All forms of androgen deprivation therapy (ADT) for prostate cancer are significantly associated with an increased risk of bone fracture, according to a population-based study published in PLoS ONE. The risk is highest among men who undergo orchiectomy.
An analysis of 2001-2008 data from the Taiwan National Health Insurance Research Database showed that patients who received injectable formulations of ADT (gonadotropin-releasing hormone agonists and antagonists) had a significant 55% increased risk of bone fracture compared with a matched control group without cancer after adjusting for multiple variables. Men who underwent orchiectomy and those who took oral antiandrogens had a significant 95% and 37% increased risk, respectively.
Patients who underwent only radical prostatectomy (RP) had a significant 49% decreased risk of fracture. Those who received osteoporosis medications had a significant 74% decreased risk.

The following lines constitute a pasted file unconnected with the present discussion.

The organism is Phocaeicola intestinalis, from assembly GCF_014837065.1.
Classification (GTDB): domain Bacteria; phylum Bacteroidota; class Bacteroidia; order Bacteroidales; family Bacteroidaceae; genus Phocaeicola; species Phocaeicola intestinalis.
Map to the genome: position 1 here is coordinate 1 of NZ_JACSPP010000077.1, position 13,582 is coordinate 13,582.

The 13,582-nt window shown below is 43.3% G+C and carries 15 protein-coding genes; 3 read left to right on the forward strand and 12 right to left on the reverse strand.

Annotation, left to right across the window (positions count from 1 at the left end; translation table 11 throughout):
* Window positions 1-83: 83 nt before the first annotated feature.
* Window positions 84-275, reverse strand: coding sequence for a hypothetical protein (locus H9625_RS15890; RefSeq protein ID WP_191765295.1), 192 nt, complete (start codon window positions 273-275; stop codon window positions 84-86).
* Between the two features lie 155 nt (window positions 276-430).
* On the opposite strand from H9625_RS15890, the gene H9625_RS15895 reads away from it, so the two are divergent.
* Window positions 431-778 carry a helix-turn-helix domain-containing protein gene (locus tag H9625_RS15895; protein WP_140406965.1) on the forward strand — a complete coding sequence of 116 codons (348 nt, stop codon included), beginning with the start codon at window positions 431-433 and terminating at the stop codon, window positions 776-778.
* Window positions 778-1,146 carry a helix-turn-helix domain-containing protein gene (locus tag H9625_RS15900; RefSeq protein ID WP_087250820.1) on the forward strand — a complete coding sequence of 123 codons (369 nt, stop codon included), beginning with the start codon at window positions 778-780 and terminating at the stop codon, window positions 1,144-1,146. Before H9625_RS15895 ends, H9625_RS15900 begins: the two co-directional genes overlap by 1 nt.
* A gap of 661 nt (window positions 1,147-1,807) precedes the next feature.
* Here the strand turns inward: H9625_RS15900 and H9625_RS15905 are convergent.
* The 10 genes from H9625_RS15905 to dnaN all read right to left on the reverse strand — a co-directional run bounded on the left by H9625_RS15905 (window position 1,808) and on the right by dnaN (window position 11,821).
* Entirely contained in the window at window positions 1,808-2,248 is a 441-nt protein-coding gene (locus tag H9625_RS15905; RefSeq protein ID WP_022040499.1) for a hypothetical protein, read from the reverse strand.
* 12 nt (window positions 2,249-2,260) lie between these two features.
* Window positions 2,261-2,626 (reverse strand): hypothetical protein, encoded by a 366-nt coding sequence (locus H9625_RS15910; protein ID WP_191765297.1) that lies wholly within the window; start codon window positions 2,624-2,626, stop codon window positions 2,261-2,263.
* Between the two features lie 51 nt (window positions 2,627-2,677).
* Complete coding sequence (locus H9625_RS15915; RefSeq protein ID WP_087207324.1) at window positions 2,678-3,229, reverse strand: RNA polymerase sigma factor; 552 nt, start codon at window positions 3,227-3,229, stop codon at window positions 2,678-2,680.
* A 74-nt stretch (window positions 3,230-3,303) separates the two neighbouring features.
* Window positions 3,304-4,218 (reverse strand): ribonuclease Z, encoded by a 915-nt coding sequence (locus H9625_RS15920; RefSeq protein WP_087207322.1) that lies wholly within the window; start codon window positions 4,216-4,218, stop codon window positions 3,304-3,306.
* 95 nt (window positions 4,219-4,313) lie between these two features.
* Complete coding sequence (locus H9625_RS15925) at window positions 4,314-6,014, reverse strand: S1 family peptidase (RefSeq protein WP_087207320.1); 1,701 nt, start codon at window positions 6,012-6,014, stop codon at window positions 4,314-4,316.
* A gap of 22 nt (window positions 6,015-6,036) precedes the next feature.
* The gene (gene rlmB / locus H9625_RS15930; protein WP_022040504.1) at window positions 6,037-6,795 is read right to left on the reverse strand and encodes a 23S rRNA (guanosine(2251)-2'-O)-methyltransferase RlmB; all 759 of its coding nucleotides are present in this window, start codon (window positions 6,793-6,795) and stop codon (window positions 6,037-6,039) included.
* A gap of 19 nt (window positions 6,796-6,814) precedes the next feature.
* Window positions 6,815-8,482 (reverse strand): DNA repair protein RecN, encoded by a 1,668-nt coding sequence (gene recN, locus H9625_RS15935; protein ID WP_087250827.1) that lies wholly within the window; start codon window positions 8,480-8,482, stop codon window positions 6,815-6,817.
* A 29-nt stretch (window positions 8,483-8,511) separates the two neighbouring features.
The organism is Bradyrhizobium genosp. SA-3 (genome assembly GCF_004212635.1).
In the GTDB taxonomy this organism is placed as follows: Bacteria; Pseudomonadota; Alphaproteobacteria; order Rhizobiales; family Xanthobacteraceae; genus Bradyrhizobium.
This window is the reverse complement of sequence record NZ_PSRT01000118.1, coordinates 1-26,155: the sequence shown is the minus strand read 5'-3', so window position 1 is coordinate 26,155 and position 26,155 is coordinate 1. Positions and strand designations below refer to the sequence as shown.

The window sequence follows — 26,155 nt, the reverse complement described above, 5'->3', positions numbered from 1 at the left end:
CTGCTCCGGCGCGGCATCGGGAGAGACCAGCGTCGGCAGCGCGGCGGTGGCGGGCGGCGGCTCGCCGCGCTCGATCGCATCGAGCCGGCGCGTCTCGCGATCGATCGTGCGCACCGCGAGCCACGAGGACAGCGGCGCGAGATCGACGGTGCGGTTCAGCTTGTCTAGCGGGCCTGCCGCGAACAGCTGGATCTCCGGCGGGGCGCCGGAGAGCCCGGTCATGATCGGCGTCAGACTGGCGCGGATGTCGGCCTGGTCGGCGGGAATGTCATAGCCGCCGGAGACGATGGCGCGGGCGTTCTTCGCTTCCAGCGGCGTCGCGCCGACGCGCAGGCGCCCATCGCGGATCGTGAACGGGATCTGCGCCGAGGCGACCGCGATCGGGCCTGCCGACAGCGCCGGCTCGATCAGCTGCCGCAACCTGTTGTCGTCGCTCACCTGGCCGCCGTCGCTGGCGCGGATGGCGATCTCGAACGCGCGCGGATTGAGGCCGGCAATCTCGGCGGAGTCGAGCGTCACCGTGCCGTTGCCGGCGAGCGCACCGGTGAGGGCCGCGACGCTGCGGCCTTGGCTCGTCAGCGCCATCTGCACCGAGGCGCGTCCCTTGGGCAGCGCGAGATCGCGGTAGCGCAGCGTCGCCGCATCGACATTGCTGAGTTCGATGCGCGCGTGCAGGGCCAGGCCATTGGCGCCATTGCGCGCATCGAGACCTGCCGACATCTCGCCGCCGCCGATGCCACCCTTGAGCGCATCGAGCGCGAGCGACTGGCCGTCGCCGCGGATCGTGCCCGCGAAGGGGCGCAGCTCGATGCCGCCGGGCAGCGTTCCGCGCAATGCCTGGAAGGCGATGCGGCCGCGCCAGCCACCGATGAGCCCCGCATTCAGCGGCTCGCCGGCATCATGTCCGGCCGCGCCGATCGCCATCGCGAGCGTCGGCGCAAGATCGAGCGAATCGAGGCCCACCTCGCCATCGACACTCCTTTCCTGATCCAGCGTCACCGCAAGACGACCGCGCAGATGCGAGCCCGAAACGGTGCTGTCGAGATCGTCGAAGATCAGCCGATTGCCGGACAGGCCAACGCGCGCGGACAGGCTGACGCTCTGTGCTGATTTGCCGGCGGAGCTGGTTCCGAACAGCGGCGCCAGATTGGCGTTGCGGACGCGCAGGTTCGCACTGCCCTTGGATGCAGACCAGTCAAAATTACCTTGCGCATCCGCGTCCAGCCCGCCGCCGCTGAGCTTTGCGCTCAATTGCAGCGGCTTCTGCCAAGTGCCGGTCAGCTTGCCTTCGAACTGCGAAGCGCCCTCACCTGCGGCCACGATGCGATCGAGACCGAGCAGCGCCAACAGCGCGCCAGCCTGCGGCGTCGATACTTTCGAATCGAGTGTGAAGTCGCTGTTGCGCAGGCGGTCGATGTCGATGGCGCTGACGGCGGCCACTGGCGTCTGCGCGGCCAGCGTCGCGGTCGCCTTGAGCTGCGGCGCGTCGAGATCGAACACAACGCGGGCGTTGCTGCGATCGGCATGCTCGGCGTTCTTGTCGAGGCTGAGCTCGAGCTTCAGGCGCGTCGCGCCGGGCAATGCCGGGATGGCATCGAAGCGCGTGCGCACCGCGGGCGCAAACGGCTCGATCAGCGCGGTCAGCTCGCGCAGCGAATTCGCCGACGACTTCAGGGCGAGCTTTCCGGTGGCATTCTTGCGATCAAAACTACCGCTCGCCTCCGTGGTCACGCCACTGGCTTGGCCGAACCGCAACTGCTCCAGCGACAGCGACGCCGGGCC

The study also demonstrated that older age and various comorbidities, including stroke, heart failure, and pulmonary and renal disease, significantly increased the risk of fracture in men with prostate cancer. Stroke, heart failure, pulmonary disease, and renal disease increased the risk of fracture by 15%, 24%, 22%, and 33%, respectively.
“For patients receiving long-term prostate cancer castration therapy, doctors should always keep this complication in mind and arrange proper monitoring and provide timely osteoporosis medication,” Wei-Cheng Chen, MD, of Taichung Veterans General Hospital in Taichung, Taiwan, and colleagues concluded.
The study included 13,321 men with newly diagnosed prostate cancer. They had a mean age of 74.4 years. The injection, orchiectomy, oral, and RP-only groups had 5020, 1193, 6059, and 1049 patients, respectively.
Chen WC, Li JR, Wang SS, et al. Conventional androgen deprivation therapy is associated with an increased risk of fracture in advanced prostate cancer, a nationwide population-based study. PLoS One. 2023;18(1):e0279981. Published online January 4, 2023. doi:10.1371/journal.pone.0279981
This article originally appeared on Renal and Urology News